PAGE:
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Smart buildings: Why OT interoperability matters

March 30, 2022
Internet Protocol will bring all operational technology systems together speaking the same language. Or will it?

For the foreseeable future, technology will be seen as the primary path to achieving gains in building efficiency and occupant satisfaction. This will require interoperability among pertinent systems, as well as collection of smart building data and AI-backed analysis. Interoperability of the operational technology (OT) platform holds the key to a rapid return on investment (ROI). As a result, building owners and operators should ensure these requirements are made clear.

What is OT interoperability and why is it important?

Smart buildings contain any number of operational technologies that help automate and streamline processes and provide value-added features to occupants. But the most effective way to gain significant ROI from a project is to collect, analyze, and act upon applicable building data from multiple technology sources. Smart building management systems must be able to interact with each other and provide integration hooks that allow analytics platforms to have a single point of unified OT visibility from which to make data-driven decisions.

Bidirectional communication between two or more platforms allows relevant data to be shared and analyzed in a unified manner—this is the ultimate reason for OT interoperability. Without cross-communication and information sharing, each OT system continues to work independently due to a lack of operational awareness that other systems could provide if they were compatible.

OT interoperability challenges

Interoperability among OT systems enables the most informed automated decisions. However, many OT platforms rely on different communications protocols that are either proprietary in nature or lack inter-protocol translation capabilities. This is a significant roadblock for many buildings seeking to become intelligent.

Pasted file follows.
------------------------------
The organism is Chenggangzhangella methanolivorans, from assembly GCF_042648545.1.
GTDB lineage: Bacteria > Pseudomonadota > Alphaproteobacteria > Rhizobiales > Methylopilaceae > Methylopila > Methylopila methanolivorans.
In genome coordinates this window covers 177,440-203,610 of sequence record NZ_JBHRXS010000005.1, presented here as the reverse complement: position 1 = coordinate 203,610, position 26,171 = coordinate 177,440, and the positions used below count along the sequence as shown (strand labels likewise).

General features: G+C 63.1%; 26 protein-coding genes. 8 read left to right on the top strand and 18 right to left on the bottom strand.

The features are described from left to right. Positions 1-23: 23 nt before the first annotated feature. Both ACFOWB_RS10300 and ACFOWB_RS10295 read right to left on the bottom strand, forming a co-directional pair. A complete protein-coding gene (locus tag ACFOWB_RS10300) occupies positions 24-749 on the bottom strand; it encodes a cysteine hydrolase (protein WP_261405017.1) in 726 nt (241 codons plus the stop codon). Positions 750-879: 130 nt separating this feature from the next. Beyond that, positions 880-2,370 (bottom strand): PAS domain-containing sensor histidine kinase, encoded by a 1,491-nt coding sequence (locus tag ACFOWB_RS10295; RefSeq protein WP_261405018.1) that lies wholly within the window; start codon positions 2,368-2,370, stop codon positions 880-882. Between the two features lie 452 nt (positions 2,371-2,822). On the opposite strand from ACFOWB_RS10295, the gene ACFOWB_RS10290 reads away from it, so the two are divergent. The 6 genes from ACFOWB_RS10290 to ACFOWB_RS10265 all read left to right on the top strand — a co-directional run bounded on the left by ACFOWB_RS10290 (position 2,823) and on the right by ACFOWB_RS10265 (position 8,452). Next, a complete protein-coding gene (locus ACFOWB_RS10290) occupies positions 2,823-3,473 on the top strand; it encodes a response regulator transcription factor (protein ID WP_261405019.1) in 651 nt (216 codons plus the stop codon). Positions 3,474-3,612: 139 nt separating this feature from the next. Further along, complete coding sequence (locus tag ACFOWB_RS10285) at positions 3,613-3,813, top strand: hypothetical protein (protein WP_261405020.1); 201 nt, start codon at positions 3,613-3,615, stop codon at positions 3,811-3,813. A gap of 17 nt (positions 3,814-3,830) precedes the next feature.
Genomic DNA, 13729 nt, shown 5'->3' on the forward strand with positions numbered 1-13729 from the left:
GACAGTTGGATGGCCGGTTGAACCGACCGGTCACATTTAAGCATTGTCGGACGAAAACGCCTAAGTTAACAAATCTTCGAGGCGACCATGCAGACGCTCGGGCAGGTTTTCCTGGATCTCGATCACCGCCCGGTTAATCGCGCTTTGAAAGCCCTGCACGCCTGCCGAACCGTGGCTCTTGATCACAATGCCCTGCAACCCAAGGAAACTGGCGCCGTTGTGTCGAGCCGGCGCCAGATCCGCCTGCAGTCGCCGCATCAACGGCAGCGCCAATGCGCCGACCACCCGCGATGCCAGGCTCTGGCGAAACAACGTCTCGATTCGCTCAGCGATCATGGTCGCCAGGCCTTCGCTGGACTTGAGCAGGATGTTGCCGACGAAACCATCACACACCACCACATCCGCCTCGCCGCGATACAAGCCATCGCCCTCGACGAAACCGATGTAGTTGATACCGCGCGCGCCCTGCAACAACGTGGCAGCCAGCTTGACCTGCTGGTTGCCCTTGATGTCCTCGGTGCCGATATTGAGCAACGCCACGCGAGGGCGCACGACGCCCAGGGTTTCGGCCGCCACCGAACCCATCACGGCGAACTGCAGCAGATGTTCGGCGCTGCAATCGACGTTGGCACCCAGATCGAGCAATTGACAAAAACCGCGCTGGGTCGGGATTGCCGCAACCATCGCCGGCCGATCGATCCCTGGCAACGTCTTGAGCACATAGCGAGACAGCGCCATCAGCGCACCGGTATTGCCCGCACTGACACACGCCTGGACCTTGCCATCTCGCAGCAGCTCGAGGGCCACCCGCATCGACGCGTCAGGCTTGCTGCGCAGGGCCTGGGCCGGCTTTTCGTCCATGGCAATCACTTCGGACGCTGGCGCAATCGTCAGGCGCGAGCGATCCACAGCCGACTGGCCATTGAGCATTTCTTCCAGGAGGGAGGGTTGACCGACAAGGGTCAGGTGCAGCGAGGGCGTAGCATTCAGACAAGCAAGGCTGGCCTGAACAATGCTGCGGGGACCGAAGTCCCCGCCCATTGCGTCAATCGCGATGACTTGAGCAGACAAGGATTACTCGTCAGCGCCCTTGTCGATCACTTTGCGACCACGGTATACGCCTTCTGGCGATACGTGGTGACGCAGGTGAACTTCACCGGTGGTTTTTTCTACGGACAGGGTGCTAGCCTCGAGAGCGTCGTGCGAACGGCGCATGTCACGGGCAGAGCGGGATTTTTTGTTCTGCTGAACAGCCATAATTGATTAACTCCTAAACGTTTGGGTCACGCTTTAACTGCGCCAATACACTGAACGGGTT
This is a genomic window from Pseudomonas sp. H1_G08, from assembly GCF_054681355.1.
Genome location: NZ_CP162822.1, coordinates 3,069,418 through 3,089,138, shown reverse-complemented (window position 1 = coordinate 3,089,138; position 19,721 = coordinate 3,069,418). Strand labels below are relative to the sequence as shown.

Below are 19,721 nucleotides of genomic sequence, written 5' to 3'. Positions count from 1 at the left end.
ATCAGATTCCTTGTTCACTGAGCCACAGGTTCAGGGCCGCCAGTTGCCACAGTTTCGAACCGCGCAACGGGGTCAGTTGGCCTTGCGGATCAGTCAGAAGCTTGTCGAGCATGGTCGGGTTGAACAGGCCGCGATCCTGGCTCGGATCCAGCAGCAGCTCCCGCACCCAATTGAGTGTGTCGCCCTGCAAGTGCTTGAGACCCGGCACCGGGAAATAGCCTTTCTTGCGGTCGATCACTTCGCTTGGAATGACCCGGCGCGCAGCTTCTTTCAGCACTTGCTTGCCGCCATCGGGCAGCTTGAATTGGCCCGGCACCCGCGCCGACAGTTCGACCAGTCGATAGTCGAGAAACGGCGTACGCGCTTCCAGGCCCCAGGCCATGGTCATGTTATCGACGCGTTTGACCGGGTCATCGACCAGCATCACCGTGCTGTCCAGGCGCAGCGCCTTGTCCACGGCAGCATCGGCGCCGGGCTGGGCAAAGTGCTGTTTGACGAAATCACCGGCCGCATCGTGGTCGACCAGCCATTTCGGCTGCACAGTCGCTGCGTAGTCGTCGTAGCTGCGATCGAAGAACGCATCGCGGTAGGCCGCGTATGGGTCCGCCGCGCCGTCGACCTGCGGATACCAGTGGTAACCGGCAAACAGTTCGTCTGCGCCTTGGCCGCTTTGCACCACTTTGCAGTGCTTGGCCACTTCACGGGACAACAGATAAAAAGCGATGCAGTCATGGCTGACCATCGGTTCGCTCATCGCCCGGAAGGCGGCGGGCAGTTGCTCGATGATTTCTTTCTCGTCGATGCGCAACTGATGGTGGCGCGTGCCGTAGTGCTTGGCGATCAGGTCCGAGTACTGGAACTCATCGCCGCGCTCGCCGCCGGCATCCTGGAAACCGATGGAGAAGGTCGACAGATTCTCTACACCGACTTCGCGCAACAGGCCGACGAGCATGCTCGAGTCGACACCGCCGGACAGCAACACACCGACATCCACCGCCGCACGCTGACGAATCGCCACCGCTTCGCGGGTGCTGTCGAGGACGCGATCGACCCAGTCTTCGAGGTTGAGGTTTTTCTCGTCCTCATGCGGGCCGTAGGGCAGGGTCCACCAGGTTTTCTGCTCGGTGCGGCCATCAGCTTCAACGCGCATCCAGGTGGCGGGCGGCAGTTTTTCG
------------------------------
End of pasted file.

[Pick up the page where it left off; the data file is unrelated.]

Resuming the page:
For example, modern HVAC systems, with the capacity to identify areas within a building where occupants reside in real-time, typically communicate over the standard internet protocol suite, better known as IP. Given this information, a building management system can analyze continuously collected data from multiple sources and direct where air conditioning and airflow should or should not be. But if the various OT systems use different communications protocols, those protocols’ inability to interoperate blocks the potential efficiencies that the HVAC system can deliver.

Interoperability within protocols

Bidirectional interoperability is possible when OT systems can communicate with each other using a protocol that all can understand. Legacy methods include BACnet and Modbus, which are open standard protocols adopted by many OT vendors over the years.

However, the recent trend of consolidating OT and IT systems onto a single unified IP-based network has compounded interoperability issues. IP is the de facto standard that OT systems are moving toward in consolidated network environments. Because of this significant architecture shift within a smart building, OT systems may be required to communicate using not only the legacy OT communication protocols, but also IP, which is the only protocol some modern systems can understand. In buildings where older OT systems are integrated with modern counterparts, multiple protocols are required.

The good news is that many third-party building management systems (BMSs) can communicate using the optimal protocol for an OT system—old or new—and become a central management platform from which to control and monitor the entire OT infrastructure. A BMS can also provide communication translation services to deliver the desired interoperability needed to achieve smart building OT goals.

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About the Author

Andrew Froehlich | Contributor

As a highly regarded network architect and trusted IT consultant with worldwide contacts, Andrew Froehlich counts over two decades of experience and possesses multiple industry certifications in the field of enterprise networking. Andrew is the founder and president of Colorado-based West Gate Networks, which specializes in enterprise network architectures and data center build-outs. He’s also the founder of an enterprise IT research and analysis firm, InfraMomentum. As the author of two Cisco certification study guides published by Sybex, he is a regular contributor to multiple enterprise IT-related websites and trade journals with insights into rapidly changing developments in the IT industry.

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